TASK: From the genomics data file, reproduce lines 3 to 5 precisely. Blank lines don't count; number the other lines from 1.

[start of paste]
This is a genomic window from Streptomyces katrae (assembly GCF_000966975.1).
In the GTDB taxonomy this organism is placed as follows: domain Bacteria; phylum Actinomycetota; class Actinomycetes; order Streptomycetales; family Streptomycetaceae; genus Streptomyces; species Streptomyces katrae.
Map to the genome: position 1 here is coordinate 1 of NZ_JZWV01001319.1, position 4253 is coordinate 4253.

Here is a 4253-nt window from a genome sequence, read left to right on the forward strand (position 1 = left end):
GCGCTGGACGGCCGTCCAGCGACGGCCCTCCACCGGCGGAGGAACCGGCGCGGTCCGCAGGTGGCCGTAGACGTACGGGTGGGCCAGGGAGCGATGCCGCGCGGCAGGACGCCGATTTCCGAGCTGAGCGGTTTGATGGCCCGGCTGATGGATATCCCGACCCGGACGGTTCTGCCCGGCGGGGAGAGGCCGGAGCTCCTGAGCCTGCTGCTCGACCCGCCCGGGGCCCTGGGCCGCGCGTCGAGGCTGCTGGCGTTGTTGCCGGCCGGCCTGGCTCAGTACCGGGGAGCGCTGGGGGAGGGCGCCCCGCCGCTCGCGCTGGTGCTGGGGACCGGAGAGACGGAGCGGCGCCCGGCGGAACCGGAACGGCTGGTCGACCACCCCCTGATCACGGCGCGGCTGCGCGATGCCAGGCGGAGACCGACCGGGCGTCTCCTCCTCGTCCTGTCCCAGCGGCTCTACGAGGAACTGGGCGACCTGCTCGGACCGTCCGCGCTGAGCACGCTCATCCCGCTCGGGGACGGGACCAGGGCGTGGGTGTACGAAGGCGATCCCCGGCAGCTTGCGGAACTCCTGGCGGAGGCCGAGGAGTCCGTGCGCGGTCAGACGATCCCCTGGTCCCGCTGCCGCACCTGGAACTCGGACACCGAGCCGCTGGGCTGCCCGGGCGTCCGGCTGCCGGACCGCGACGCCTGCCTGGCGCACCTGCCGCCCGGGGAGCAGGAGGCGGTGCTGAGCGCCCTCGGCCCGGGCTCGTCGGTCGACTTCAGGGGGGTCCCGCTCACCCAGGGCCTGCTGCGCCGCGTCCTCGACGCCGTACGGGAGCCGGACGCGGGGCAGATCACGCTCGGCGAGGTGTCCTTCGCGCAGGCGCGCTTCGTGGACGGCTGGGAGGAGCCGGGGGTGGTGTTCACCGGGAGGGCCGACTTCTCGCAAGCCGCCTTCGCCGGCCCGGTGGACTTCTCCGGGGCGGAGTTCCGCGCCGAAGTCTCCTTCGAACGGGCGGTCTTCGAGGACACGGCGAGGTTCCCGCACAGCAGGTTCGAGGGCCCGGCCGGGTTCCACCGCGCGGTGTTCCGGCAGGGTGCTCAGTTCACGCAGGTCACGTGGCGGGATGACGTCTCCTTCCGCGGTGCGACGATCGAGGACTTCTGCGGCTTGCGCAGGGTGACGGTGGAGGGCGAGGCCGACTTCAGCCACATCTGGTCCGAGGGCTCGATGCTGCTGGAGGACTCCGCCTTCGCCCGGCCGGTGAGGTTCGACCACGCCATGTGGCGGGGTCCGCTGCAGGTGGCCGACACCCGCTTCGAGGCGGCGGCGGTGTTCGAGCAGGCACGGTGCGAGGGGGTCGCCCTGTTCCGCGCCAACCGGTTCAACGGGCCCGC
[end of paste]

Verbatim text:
Map to the genome: position 1 here is coordinate 1 of NZ_JZWV01001319.1, position 4253 is coordinate 4253.

Here is a 4253-nt window from a genome sequence, read left to right on the forward strand (position 1 = left end):
GCGCTGGACGGCCGTCCAGCGACGGCCCTCCACCGGCGGAGGAACCGGCGCGGTCCGCAGGTGGCCGTAGACGTACGGGTGGGCCAGGGAGCGATGCCGCGCGGCAGGACGCCGATTTCCGAGCTGAGCGGTTTGATGGCCCGGCTGATGGATATCCCGACCCGGACGGTTCTGCCCGGCGGGGAGAGGCCGGAGCTCCTGAGCCTGCTGCTCGACCCGCCCGGGGCCCTGGGCCGCGCGTCGAGGCTGCTGGCGTTGTTGCCGGCCGGCCTGGCTCAGTACCGGGGAGCGCTGGGGGAGGGCGCCCCGCCGCTCGCGCTGGTGCTGGGGACCGGAGAGACGGAGCGGCGCCCGGCGGAACCGGAACGGCTGGTCGACCACCCCCTGATCACGGCGCGGCTGCGCGATGCCAGGCGGAGACCGACCGGGCGTCTCCTCCTCGTCCTGTCCCAGCGGCTCTACGAGGAACTGGGCGACCTGCTCGGACCGTCCGCGCTGAGCACGCTCATCCCGCTCGGGGACGGGACCAGGGCGTGGGTGTACGAAGGCGATCCCCGGCAGCTTGCGGAACTCCTGGCGGAGGCCGAGGAGTCCGTGCGCGGTCAGACGATCCCCTGGTCCCGCTGCCGCACCTGGAACTCGGACACCGAGCCGCTGGGCTGCCCGGGCGTCCGGCTGCCGGACCGCGACGCCTGCCTGGCGCACCTGCCGCCCGGGGAGCAGGAGGCGGTGCTGAGCGCCCTCGGCCCGGGCTCGTCGGTCGACTTCAGGGGGGTCCCGCTCACCCAGGGCCTGCTGCGCCGCGTCCTCGACGCCGTACGGGAGCCGGACGCGGGGCAGATCACGCTCGGCGAGGTGTCCTTCGCGCAGGCGCGCTTCGTGGACGGCTGGGAGGAGCCGGGGGTGGTGTTCACCGGGAGGGCCGACTTCTCGCAAGCCGCCTTCGCCGGCCCGGTGGACTTCTCCGGGGCGGAGTTCCGCGCCGAAGTCTCCTTCGAACGGGCGGTCTTCGAGGACACGGCGAGGTTCCCGCACAGCAGGTTCGAGGGCCCGGCCGGGTTCCACCGCGCGGTGTTCCGGCAGGGTGCTCAGTTCACGCAGGTCACGTGGCGGGATGACGTCTCCTTCCGCGGTGCGACGATCGAGGACTTCTGCGGCTTGCGCAGGGTGACGGTGGAGGGCGAGGCCGACTTCAGCCACATCTGGTCCGAGGGCTCGATGCTGCTGGAGGACTCCGCCTTCGCCCGGCCGGTGAGGTTCGACCACGCCATGTGGCGGGGTCCGCTGCAGGTGGCCGACACCCGCTTCGAGGCGGCGGCGGTGTTCGAGCAGGCACGGTGCGAGGGGGTCGCCCTGTTCCGCGCCAACCGGTTCAACGGGCCCGC